Painting a Memory
I have wanted to paint the Australian brolga ever since I saw of flock of brolgas flying over the wetlands of Kakadu in the late 1980s. At the time I was attending a tourism meeting at the then new Crocodile Hotel and had a wonderful opportunity to explore a section of the World Heritage listed National Park. The brolgas’ graceful flight just blew me away!
I have featured birds in many of my paintings over the years – the Western Australian bustard, the emu, the kookaburra, pelican and Adelé penguin have all starred. More recently eagles have made an appearance in my works as smaller elements of my landscapes. So finally, I have decided that my wonderful memories of Kakadu, featuring the magnificent Brolgas, should become a major work.
Featured Australian birds within six of my paintings.
To start the project, I used photographic reference to draw a male and female brolga, a mating pair flying across its wetland territory in Kakadu. The birds are the central feature in this work. I have chosen the format of a diptych, two paintings acting as one. Each painting features one of the brolgas – the lead left hand painting is the larger stockier and older male, who is being followed by the younger slender female. They are in tandem flying over their wetland territory seeking nesting materials.
Through charcoal drawings below I familiarised myself with each of the brolgas salient features and hopefully this work highlights the extraordinary grace of these birds in flight. Please see below.
Brolgas (a popular name derived from its official scientific name of Gamilaraay burralga) are also known as the Australian crane. They are the world’s largest of the crane family with a wingspan of up to 2.4 metres and often standing tall at 1.4 metres. They are the heaviest of all birds on the Australian mainland, with males larger than females, the largest weighing in at 8.7 kg.
Brolgas are monogamous, breeding pairs mating for life – a lifespan of approximately seven years. Brolga pairs are known for their synchronous calling, usually initiated by the female. Like all cranes they offer an incredible display of ritual mating dancing. They are found plentifully throughout northern Australia – particularly the Northern Territory and northern Queensland, with limited numbers occurring in Australia’s south-east – Victoria and New South Wales.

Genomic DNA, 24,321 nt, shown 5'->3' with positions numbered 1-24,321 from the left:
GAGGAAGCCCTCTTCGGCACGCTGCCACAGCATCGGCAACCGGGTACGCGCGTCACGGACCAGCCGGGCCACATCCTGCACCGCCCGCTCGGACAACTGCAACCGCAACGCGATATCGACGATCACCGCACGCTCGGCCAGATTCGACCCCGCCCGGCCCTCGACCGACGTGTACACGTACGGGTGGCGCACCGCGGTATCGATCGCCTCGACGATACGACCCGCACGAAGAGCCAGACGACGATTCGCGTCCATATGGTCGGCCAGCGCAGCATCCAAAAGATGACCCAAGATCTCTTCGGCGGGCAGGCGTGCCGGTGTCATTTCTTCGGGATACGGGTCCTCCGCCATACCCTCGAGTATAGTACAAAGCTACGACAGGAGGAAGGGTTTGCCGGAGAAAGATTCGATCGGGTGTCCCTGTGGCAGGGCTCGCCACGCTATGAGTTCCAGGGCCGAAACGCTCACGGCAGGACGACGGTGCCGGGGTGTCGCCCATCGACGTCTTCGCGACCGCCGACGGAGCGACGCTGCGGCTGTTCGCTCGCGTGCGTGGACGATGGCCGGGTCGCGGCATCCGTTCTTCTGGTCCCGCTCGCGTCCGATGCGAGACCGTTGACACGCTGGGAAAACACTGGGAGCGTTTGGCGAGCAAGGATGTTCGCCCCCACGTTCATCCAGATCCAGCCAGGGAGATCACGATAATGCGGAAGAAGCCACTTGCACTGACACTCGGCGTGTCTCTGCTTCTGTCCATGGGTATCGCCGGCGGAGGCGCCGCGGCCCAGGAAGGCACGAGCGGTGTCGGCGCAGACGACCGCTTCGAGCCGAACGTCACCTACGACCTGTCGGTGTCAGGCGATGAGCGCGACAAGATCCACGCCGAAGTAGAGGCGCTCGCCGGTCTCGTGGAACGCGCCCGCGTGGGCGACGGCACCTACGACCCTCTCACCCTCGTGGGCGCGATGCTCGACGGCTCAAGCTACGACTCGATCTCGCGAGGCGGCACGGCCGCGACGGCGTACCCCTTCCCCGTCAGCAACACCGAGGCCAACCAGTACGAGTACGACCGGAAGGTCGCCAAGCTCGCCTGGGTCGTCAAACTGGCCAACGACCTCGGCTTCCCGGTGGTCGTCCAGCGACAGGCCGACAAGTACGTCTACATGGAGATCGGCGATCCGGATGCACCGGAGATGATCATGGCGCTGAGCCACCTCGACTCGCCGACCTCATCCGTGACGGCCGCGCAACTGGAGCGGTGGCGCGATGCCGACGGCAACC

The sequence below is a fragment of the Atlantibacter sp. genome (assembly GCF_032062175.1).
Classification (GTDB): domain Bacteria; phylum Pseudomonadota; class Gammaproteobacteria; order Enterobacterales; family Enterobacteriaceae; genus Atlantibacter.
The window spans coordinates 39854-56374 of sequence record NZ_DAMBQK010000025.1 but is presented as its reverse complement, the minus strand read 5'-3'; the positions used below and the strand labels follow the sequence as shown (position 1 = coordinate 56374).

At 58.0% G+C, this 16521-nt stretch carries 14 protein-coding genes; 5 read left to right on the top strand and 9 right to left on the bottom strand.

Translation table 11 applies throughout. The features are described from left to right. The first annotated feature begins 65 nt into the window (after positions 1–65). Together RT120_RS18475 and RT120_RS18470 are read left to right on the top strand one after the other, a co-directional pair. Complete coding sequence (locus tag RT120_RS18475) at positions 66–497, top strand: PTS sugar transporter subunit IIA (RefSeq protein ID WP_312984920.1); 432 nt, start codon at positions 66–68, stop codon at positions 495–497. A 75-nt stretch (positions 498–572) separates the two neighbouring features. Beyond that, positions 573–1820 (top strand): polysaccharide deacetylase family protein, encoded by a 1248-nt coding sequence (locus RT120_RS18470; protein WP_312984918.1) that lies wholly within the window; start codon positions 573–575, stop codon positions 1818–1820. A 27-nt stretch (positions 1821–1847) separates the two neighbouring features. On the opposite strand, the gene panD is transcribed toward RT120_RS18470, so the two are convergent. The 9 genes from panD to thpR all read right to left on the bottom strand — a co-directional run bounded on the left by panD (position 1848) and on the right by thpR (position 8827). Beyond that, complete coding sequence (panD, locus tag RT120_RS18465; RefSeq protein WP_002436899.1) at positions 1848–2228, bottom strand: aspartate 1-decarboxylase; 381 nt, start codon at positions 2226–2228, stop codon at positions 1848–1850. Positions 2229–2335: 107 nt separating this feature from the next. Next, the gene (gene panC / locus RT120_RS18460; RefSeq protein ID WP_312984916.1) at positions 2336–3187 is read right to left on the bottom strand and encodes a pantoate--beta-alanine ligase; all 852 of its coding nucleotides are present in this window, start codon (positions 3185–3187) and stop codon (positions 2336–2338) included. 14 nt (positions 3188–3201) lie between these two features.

Wetlands are an important element of their habitat, with breeding pairs utilising freshwater wetlands as their breeding ground and nursery, and defending it against other brolgas. The close-knit family unit is all-important for the brolga, and though they can join flocks of up to 1,000 birds, within these flocks family units often still remain together.
The painting also showcases the wonder of the Kakadu National Park– its wetlands and the Park’s spectacular rocky scenery. This backdrop is a slice of my brief memories of the Park with assistance of research.
Brolga Study 2 and 1, 2020 - charcoal and chalk, 24 x 66 cm.
I painted this diptych over a year, whilst working fairly constantly as a ghost writer on a book about Japan. I started by redrawing each bird from my initial drawings on separate canvases – each 107 x 71 cm. – the diptych in total measuring 214 cm. across. These paintings are designed as a major wall feature. My painting strategy was to first paint my memories of the spectacular Kakadu wetlands – not a specific place but the imagery that still lingers in my mind after 32 years. As a dreamscape my paintings were purposely stylised.
I have now completed the project, included many of the animals that I saw during this memorable safari – Lacewing butterflies, Agile wallabies, compulsory green frog, a flock of Gulahs, a black cockatoo and even a Flint water snake – all memories of these magnificent wetlands. The final stage of work was to paint the highlights of late afternoon sunshine and reflections. I hope you enjoy the results!
Memories of Kakadu, Parts I & II, 2022, oil on canvas, 71 x 214 cm.
Memories of Kakadu Part I, 2022, oil on canvas, 71 x 107 cm.
Memories of Kakadu Part II, 2022, oil on canvas, 71 x 107 cm.
Background detail: Memories of Kakadu Part 1
Foreground detail: Memories of Kakadu Part 1
Orange Lacewing butterfly